THE State has argued that there is no law that prohibits the retention of a retired judge or judicial staff in the judiciary on a contractual basis.
The State has argued that the petition by Livingstone magistrate Benjamin Mwelwa has neither demonstrated any illegality nor discrimination related to the retention of retired judicial officers or staff in the employment of the Judicial Service Commission on contractual basis.
This is in a matter where magistrate Mwelwa has petitioned the Constitutional Court over the retention of retired judges by the Judicial Service Commission on contractual basis and maintaining already retired judicial officers in office.
Magistrate Mwelwa, who has cited Attorney General Likando Kalaluka as the respondent in the matter, is demanding that contracts given to already retired judicial officers in the judiciary must be terminated immediately and any purported salaries, allowances and all other emoluments drawn from the time they retired and the emoluments they have drawn from the revenues of the Republic be paid back to the revenue account of the Republic of Zambia as they have been earned illegally.
According to the answer to the petition and affidavit verifying facts sworn by judiciary chief registrar Charles Kafunda, the memorandum issued by the chief administrator dated April 21,2020 communicating the Judicial Service Commission’s decision to vacate its previous policy on grant and renewal of contracts for officers after retirement, the existing contracts retaining the retired judicial officers in employment of the judiciary remain valid, binding and legally enforceable.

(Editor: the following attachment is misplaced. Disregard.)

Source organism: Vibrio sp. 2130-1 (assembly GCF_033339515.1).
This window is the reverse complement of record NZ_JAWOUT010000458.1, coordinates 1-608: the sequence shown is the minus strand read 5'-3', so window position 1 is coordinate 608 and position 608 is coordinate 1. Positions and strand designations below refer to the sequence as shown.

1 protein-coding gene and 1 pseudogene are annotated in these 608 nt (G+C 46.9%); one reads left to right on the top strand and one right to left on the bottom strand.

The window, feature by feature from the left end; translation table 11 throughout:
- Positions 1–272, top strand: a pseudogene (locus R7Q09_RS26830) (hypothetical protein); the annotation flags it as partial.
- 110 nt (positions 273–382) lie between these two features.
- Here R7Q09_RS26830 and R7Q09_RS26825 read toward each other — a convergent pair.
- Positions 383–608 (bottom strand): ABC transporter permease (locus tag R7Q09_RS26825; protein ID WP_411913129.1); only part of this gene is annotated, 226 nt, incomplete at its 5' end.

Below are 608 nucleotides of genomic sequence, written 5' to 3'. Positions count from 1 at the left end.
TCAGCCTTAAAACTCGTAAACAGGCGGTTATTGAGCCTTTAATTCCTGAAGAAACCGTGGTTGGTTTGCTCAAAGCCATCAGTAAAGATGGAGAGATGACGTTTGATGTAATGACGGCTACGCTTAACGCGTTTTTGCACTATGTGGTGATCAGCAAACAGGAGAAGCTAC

“The retirement of judges is provided by Article 142 of the Constitution of Zambia (Amendment) Act No.2 of 2016 which states that a judge shall retire from office on attaining the age of seventy years and also that a judge may retire with full benefits on attaining the age of 65 years,” the State said. “The retirement of judicial officers is by Article 145 of the Constitution of Zambia (Amendment) Act No.2 of 2016 which states that a judicial officer shall retire at the age of 65 years and also that a judicial officer may retire with full benefits on attaining the age of 55 years.”
It stated that statutory instrument No.7 of 2015 does not affect the retirement age of judges and judicial officers as their retirement age is in the Constitution.
The state argued that section 15(1) of the Constitution (Amendment) Act No.1 of 2016 already directs that a judge or judicial officer who held immediately before the effective date shall continue to hold office as if appointed to that office under the Constitution as amended with the option to retire in accordance with the applicable law and within the period stipulated.
The state said magistrate Mwelwa had failed and neglected to point to the provisions of the law that prohibits the engagement of a retired judicial officer on a contractual basis.
It argued that magistrate Mwelwa is misguided in his contention that the failure by Parliament to make amendments to the existing laws to bring them into conformity with the law as amended is unconstitutional therefore the relief sought is clearly an indication of the petitioner’s misapprehension and misapplication of the laws as provided in Article 142 and 145 of the Constitution section 5 and 16 Constitution (Amendment) Act No.1 of 2016.
“There is currently no judge on contract in the judiciary. Once retired there are no legal preclusions that hinder the retention of a judicial officer or judicial staff in the judiciary on a contractual basis,” said Kafunda.
He added that magistrate Mwelwa was not entitled to the relief he is seeking from the state.